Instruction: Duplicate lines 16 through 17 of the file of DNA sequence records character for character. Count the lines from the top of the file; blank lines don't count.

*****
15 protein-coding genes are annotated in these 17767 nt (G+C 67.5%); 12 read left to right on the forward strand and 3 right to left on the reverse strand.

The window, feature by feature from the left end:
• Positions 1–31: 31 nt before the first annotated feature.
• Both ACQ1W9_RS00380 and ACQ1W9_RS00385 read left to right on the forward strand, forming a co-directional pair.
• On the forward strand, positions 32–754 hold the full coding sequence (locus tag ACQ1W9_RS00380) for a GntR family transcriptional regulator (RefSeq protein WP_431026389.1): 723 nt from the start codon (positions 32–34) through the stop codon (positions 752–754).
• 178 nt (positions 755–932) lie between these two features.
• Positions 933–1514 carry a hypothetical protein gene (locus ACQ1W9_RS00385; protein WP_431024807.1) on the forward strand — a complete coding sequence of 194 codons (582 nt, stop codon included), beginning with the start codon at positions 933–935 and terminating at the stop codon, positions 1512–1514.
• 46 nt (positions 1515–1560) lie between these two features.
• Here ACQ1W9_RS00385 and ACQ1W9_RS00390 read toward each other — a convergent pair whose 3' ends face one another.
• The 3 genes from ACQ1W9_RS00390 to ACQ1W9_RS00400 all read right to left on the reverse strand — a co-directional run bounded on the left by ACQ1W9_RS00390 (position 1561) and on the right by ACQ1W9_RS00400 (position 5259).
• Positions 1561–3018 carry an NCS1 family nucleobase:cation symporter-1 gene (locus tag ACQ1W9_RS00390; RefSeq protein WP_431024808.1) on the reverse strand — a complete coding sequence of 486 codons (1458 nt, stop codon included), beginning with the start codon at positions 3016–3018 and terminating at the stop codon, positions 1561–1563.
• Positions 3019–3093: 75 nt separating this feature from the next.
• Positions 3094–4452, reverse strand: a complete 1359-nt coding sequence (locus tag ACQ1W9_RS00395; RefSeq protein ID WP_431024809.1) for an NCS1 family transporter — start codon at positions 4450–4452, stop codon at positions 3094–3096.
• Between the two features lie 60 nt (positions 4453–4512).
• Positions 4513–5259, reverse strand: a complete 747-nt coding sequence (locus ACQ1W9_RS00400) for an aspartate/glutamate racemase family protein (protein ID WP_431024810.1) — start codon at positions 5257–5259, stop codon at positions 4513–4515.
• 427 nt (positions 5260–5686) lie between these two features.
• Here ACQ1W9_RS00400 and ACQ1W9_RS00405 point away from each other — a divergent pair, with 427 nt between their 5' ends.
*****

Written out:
• 427 nt (positions 5260–5686) lie between these two features.
• Here ACQ1W9_RS00400 and ACQ1W9_RS00405 point away from each other — a divergent pair, with 427 nt between their 5' ends.